A Description of the Appraisal Process

A home purchase is the most significant investment some people will ever encounter. Whether it's where you raise your family, a second vacation property or a rental fixer upper, purchasing real property is a detailed financial transaction that requires multiple parties to pull it all off.

Practically all the parties involved are very familiar. The most known entity in the exchange is the real estate agent. Next, the lender provides the money necessary to bankroll the deal. The title company ensures that all details of the transaction are completed and that the title is clear to pass to the buyer from the seller.

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So, who makes sure the real estate is worth the purchase price? This is where you meet the appraiser. We provide an unbiased estimate of what a buyer might expect to pay — or a seller receive — for a property, where both buyer and seller are informed parties. A licensed, certified, professional appraiser from Daniel Todd Appraisal Services, LLC will ensure, you as an interested party, are informed.

The inspection is where an appraisal begins

To ascertain an accurate status of the property, it's our responsibility to first complete a thorough inspection. We must see aspects of the property first hand, such as the number of bedrooms and bathrooms, the location, amenities, etc., to ensure they indeed are there and are in the shape a reasonable buyer would expect them to be. To make sure the stated square footage has not been misrepresented and describe the layout of the home, the inspection often requires creating a sketch of the floorplan. Most importantly, the appraiser identifies any obvious features - or defects - that would affect the value of the house.

Back at the office, we use two or three approaches to determining the value of the property: paired sales analysis and, in the case of a rental property, an income approach.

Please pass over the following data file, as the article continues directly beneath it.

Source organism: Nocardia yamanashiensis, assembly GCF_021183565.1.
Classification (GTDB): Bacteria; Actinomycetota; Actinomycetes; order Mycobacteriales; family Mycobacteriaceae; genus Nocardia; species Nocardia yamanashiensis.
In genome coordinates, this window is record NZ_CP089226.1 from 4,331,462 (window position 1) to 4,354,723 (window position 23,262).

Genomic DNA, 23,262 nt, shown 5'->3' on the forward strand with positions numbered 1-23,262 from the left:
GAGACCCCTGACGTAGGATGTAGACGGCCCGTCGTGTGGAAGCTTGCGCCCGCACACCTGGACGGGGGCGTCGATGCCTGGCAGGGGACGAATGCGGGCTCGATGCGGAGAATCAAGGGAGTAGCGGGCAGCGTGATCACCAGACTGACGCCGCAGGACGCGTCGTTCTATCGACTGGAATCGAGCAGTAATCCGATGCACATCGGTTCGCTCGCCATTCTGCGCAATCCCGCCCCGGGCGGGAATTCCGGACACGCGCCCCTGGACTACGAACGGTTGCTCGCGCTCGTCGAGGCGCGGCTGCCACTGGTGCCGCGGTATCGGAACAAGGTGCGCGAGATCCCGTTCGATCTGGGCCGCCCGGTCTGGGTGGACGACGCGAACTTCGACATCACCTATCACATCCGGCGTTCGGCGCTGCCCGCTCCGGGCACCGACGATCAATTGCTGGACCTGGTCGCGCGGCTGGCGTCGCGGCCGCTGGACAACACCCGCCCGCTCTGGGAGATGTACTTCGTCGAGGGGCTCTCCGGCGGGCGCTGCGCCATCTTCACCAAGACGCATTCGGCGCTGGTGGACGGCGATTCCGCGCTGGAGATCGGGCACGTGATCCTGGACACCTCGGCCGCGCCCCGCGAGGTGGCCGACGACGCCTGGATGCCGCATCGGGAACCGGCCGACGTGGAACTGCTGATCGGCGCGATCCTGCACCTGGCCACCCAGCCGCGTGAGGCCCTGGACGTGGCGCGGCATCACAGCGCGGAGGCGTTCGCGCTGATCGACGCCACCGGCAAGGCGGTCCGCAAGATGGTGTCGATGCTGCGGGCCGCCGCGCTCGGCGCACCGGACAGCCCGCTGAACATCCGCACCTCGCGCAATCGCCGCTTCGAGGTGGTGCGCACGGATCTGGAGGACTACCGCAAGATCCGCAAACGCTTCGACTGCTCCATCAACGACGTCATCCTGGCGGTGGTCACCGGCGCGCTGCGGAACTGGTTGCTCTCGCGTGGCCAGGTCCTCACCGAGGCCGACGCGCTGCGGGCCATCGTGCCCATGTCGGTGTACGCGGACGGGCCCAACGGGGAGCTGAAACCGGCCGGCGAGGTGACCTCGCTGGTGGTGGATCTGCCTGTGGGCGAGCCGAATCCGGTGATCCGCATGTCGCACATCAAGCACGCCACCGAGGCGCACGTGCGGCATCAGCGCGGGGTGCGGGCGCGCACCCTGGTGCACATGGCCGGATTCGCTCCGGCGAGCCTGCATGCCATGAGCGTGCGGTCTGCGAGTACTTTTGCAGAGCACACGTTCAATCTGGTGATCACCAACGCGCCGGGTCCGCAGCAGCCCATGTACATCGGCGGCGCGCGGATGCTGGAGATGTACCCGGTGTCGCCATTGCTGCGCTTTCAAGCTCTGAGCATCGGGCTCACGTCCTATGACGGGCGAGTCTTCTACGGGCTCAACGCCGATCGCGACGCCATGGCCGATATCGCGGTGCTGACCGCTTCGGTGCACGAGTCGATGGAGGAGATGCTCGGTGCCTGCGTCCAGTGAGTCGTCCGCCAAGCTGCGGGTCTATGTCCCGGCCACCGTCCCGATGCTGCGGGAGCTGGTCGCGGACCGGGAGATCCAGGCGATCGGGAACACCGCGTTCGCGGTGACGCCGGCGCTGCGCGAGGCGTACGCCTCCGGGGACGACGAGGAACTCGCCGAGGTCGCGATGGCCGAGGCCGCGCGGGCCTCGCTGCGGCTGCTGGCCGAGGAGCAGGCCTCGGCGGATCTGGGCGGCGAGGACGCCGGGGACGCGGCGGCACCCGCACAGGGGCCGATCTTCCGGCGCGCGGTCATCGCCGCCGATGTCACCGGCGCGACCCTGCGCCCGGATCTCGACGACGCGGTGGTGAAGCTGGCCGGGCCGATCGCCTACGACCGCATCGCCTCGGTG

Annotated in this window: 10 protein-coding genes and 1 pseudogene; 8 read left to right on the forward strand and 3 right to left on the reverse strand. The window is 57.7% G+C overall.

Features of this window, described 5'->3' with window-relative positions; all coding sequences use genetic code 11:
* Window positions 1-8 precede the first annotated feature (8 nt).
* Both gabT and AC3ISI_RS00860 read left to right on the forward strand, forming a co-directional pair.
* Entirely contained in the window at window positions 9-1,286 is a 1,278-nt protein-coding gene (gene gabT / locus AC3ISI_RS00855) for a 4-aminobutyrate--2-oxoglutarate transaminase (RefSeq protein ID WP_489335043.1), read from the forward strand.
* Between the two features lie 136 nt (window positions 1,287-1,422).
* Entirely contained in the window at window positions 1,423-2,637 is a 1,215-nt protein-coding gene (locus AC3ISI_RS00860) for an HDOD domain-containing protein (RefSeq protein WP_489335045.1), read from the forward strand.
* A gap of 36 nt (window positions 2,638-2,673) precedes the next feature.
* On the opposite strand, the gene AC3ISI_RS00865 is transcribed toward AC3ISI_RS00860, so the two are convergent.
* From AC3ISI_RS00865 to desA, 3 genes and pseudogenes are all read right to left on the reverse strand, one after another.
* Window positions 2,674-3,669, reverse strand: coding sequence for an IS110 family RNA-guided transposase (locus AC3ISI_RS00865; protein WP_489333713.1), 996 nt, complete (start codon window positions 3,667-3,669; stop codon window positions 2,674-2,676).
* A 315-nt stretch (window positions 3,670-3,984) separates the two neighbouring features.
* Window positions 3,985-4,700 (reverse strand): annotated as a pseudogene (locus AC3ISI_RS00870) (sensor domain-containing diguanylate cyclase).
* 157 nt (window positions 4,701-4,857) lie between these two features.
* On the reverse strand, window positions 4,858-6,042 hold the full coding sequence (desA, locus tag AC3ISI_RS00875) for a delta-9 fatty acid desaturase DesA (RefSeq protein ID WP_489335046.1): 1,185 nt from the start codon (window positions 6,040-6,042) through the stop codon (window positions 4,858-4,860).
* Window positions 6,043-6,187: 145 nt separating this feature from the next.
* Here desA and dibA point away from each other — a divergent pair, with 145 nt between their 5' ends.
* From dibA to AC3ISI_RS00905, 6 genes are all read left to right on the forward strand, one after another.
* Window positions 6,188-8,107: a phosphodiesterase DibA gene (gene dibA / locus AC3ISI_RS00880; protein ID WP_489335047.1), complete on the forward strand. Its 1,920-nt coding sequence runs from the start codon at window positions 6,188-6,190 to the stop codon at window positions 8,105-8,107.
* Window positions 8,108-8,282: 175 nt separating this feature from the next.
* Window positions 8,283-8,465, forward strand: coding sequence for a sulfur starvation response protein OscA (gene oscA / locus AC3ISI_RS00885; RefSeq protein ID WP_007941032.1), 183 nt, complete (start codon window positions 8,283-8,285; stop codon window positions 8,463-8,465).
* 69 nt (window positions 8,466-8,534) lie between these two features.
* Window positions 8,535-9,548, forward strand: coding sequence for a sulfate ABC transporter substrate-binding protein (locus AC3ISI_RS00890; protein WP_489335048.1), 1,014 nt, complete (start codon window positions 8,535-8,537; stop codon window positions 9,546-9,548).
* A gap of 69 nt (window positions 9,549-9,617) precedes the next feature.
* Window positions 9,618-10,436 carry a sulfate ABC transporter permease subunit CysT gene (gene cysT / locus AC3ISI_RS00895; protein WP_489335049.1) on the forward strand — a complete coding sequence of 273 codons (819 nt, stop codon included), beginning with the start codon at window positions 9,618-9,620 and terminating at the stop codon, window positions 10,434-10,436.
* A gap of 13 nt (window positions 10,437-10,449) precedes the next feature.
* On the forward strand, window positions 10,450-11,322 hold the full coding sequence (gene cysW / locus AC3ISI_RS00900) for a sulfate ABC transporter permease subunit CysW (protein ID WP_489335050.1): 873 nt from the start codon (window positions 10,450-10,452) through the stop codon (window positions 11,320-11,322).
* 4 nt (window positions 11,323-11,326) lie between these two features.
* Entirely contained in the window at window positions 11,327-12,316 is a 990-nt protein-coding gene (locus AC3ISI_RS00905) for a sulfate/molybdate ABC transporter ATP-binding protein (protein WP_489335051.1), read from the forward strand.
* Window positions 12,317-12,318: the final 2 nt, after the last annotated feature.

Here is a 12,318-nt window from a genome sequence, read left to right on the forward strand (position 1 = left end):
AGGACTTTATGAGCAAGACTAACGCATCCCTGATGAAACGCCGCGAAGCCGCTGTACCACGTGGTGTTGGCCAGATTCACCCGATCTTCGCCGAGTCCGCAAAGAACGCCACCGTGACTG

Replacement Cost

This is where the appraiser uses information on local construction costs, the cost of labor and other elements to ascertain how much it would cost to build a property nearly identical to the one being appraised. This estimate usually sets the upper limit on what a property would sell for. It's also the least used method.

Analyzing Comparable Sales

Appraisers can tell you a lot about the neighborhoods in which they appraise. They thoroughly understand the value of specific features to the residents of that area. Then, the appraiser looks up recent sales in the area and finds properties which are 'comparable' to the subject at hand. By assigning a dollar value to certain items such as square footage, additional bathrooms, hardwood floors, fireplaces or view lots (just to name a few), we add or subtract from each comparable's sales price so that they are more accurately in line with the features of subject.

  • If, for example, the comparable property has a storm shelter and the subject doesn't, the appraiser may deduct the value of a storm shelter from the sales price of the comparable home.
  • If the subject has an extra half-bathroom and the comparable does not, the appraiser might add a certain amount to the comparable property.

A valid estimate of what the subject might sell for can only be determined once all differences between the comps and the subject have been evaluated. At Daniel Todd Appraisal Services, LLC, we are experts in knowing the worth of particular items in Bloomington and Monroe County neighborhoods. This approach to value is usually awarded the most consideration when an appraisal is for a home exchange.

Valuation Using the Income Approach

A third method of valuing approach to value is sometimes employed when a neighborhood has a measurable number of renter occupied properties. In this case, the amount of income the real estate produces is factored in with income produced by neighboring properties to determine the current value.

Reconciliation

Combining information from all approaches, the appraiser is then ready to state an estimated market value for the property at hand. The estimate of value on the appraisal report is not always the final sales price even though it is likely the best indication of a property's valuePrices can always be driven up or down by extenuating circumstances like the motivation or urgency of a seller or 'bidding wars'. Regardless, the appraised value is typically used as a guideline for lenders who don't want to loan a buyer more money than they could recover in case they had to put the property on the market again. The bottom line is, an appraiser from Daniel Todd Appraisal Services, LLC will help you discover the most accurate property value, so you can make profitable real estate decisions.